My next question is how do you take the derivative of cos(lnx). This is what I do:

let u = lnx

f'(x) = u'(-sinu)

f'(x) = -1/x(sin(lnx))

When I check to see if I am write, I get the wrong answer. :S

Printable View

- Nov 10th 2011, 02:47 PMBarthaynDerivative of cos(ln(x))
My next question is how do you take the derivative of cos(lnx). This is what I do:

let u = lnx

f'(x) = u'(-sinu)

f'(x) = -1/x(sin(lnx))

When I check to see if I am write, I get the wrong answer. :S - Nov 10th 2011, 02:50 PMskeeterRe: How to take the derivative of ln(lnx)?
again,

**the chain rule**...

$\displaystyle \frac{d}{dx} \cos(u) = -sin(u) \cdot \frac{du}{dx}$ - Nov 10th 2011, 02:55 PMBarthaynRe: How to take the derivative of ln(lnx)?

I am going to assume that $\displaystyle u = \ln{x}$

$\displaystyle \frac{d}{dx} \cos(u) = -sin(u) \cdot \frac{du}{dx}$[/QUOTE]

$\displaystyle \frac{d}{dx} \cos(u) = -sin(lnx) \cdot \frac{1}{x}$

$\displaystyle \frac{d}{dx} \cos(u) = \frac{-sin(lnx)}{x}$

$\displaystyle \frac{d}{dx} \cos(u) = \frac{-sin(lnx)}{x}$ is the answer that I got, however, when I check it using graphing technology the slope of the tangent does not matches up for the x-values of what I use for the $\displaystyle f'(x) = \frac{-sin(lnx)}{x}$ - Nov 10th 2011, 03:01 PMQuackyRe: How to take the derivative of ln(lnx)?
Your derivative is fine. More likely the error is with what you're entering into the graphing technology.

- Nov 10th 2011, 03:03 PMskeeterRe: How to take the derivative of ln(lnx)?
mode switch in radians?

- Nov 10th 2011, 03:15 PMBarthaynRe: How to take the derivative of ln(lnx)?
My mode is in degrees. However, I believe that there is no way that three people can all get the same answer but be proven wrong by a graphing calculator, so I must of entered in something wrong.

How do you know how to use the chain rule correctly when it comes to natural logs? It seems that is my biggest issue at the moment with mathematics. - Nov 10th 2011, 03:33 PMQuackyRe: How to take the derivative of ln(lnx)?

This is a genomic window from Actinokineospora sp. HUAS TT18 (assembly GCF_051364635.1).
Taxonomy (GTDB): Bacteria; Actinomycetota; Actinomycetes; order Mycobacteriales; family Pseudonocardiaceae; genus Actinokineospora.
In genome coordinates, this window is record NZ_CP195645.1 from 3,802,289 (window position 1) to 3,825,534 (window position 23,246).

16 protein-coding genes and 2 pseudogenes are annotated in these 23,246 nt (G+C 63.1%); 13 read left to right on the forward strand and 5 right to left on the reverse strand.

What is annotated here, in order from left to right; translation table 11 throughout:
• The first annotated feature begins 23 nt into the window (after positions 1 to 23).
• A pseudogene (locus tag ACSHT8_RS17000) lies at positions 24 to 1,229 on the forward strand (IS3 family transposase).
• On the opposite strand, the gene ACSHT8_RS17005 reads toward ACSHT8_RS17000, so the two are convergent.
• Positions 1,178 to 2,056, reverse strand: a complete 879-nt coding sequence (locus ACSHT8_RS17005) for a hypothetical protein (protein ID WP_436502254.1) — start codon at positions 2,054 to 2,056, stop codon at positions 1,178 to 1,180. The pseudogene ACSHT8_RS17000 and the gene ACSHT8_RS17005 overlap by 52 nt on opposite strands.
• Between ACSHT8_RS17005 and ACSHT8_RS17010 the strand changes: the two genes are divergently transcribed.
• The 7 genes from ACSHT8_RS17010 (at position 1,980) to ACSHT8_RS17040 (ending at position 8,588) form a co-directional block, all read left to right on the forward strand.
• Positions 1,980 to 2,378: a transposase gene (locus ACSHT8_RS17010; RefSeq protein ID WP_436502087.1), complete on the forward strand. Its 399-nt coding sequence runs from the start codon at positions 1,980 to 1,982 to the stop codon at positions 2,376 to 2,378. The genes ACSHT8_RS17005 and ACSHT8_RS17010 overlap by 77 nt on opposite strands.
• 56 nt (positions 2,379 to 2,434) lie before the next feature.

For calculus, you should be using

**radians**. Things like the chain rule are always a bit of guess and check - just keep attempting questions and you'll get there. You will gradually find that the substitutions required become very straightforward - just think of anything that will make the differentiation easier and go from there. - Nov 10th 2011, 04:26 PMskeeterRe: How to take the derivative of ln(lnx)?
the rule is stated in post #2; here is why it works ...

let $\displaystyle u$ be a function of $\displaystyle x$ and $\displaystyle y = \ln{u}$ (note this also makes $\displaystyle y$ a function of $\displaystyle x$)

change $\displaystyle y = \ln{u}$ to an exponential equation ...

$\displaystyle e^y = u$

$\displaystyle \frac{d}{dx} (e^y = u)$

$\displaystyle e^y \cdot \frac{dy}{dx}$ = $\displaystyle \frac{du}{dx}$

substitute $\displaystyle u$ for $\displaystyle e^y$ ...

$\displaystyle u \cdot \frac{dy}{dx} = \frac{du}{dx}$

isolate $\displaystyle \frac{dy}{dx}$ ...

$\displaystyle \frac{dy}{dx} = \frac{1}{u} \cdot \frac{du}{dx}$

$\displaystyle \frac{d}{dx}(y) = \frac{1}{u} \cdot \frac{du}{dx}$

$\displaystyle \frac{d}{dx}(\ln{u}) = \frac{1}{u} \cdot \frac{du}{dx}$

... that's all there is to it.